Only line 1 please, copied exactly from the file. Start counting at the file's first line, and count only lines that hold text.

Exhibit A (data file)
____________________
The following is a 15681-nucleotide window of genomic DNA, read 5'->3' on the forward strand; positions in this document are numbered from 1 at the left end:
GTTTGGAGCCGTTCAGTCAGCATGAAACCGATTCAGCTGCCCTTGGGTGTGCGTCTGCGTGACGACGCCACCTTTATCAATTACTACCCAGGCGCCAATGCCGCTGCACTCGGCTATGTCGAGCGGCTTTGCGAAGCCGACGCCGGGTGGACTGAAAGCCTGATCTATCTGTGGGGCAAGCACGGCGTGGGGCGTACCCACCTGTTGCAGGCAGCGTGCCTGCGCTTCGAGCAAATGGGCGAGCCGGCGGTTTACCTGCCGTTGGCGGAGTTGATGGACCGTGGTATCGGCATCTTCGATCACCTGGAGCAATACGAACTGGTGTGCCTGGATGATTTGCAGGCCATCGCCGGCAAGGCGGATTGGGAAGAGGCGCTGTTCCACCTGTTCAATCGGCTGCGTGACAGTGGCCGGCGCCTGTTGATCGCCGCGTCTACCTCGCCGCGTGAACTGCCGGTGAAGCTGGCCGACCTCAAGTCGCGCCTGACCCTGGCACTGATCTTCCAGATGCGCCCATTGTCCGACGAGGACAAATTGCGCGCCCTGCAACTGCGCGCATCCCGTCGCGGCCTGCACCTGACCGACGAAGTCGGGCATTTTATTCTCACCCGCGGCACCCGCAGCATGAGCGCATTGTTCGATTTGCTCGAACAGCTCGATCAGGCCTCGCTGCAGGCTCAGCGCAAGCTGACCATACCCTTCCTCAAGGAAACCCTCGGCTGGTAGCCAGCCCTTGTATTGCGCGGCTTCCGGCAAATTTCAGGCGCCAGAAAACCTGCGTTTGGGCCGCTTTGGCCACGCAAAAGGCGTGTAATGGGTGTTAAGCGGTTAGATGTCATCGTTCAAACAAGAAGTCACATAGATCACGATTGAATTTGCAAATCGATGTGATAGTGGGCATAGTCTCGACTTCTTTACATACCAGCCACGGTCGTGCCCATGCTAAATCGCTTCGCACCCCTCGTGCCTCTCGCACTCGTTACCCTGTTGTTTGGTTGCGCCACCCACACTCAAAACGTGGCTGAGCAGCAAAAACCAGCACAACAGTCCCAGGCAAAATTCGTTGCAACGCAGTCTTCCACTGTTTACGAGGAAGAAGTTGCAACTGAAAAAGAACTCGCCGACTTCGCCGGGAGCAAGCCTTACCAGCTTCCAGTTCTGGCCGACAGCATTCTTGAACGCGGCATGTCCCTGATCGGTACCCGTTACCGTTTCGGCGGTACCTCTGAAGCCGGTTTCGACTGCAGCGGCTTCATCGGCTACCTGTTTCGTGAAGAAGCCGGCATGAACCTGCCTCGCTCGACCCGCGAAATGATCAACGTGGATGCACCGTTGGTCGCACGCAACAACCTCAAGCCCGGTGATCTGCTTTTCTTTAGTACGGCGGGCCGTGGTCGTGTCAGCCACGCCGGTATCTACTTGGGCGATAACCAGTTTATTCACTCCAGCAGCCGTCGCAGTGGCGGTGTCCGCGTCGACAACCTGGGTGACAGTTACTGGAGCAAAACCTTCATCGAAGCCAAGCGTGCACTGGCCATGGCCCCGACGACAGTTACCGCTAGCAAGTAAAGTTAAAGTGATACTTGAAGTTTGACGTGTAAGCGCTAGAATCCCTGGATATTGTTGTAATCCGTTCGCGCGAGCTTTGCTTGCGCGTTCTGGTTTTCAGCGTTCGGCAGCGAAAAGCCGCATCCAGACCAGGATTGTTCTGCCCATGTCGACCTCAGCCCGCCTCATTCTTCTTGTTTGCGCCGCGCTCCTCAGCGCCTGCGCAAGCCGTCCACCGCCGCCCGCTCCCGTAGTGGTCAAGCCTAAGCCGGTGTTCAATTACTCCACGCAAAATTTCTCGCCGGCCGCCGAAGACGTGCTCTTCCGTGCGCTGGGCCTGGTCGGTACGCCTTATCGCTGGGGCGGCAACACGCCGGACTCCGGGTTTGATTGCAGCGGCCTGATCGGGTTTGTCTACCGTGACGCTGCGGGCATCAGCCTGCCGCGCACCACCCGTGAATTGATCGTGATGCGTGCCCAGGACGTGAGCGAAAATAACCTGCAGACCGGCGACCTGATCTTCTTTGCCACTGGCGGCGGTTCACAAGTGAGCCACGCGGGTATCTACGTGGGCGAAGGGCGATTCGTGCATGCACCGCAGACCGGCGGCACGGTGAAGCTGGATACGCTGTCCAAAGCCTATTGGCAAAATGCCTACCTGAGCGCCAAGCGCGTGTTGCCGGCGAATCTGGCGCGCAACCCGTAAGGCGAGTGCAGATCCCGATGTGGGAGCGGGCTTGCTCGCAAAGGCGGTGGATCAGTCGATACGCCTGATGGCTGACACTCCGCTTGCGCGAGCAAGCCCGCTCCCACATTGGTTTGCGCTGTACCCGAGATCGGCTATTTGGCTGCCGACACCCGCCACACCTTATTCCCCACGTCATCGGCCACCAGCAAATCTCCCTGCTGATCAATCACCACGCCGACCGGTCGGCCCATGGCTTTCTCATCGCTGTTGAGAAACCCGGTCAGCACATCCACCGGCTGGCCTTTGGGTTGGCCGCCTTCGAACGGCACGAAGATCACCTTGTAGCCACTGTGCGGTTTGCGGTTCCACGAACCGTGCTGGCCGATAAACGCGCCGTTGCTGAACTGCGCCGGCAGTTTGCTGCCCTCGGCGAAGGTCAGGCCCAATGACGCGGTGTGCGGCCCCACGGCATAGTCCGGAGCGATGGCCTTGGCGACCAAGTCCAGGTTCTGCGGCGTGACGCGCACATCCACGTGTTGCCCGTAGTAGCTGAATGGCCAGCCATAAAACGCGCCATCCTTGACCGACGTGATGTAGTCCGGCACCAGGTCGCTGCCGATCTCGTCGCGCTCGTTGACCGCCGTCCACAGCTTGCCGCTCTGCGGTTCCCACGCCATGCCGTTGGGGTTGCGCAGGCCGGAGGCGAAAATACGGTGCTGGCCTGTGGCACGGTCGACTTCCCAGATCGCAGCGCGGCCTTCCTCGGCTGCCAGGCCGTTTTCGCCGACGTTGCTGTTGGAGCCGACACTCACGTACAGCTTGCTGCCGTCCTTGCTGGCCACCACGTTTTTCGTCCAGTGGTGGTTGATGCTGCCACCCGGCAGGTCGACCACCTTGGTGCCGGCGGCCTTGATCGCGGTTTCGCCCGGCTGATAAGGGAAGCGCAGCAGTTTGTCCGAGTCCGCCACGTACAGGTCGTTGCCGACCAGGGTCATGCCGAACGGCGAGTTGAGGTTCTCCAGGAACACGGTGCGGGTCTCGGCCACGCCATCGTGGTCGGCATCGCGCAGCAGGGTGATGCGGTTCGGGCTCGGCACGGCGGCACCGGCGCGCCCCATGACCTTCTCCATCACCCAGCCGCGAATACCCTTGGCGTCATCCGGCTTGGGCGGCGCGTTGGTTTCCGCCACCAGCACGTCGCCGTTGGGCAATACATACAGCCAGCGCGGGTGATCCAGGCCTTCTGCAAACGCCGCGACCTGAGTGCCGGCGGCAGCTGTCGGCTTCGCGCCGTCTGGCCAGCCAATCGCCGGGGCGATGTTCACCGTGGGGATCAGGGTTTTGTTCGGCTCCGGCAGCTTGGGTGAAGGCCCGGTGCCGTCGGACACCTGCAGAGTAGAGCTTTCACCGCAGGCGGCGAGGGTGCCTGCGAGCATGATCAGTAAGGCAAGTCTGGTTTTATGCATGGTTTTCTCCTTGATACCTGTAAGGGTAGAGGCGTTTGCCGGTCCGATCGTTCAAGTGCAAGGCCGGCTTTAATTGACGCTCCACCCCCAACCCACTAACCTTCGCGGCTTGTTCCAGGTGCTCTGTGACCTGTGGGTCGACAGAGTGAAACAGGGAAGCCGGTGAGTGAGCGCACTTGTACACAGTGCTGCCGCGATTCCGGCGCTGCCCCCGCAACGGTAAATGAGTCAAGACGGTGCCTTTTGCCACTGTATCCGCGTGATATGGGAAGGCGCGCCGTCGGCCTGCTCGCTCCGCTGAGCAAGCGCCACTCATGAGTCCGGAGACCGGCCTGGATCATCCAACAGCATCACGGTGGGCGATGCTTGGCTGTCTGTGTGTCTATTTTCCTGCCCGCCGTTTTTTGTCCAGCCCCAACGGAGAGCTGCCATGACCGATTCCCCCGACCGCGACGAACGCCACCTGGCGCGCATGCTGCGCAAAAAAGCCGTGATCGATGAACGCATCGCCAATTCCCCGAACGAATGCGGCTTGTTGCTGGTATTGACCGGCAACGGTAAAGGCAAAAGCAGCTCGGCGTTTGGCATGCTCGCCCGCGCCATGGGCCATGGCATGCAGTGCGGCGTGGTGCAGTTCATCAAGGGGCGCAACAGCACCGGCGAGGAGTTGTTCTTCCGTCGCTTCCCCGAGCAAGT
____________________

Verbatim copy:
The following is a 15681-nucleotide window of genomic DNA, read 5'->3' on the forward strand; positions in this document are numbered from 1 at the left end: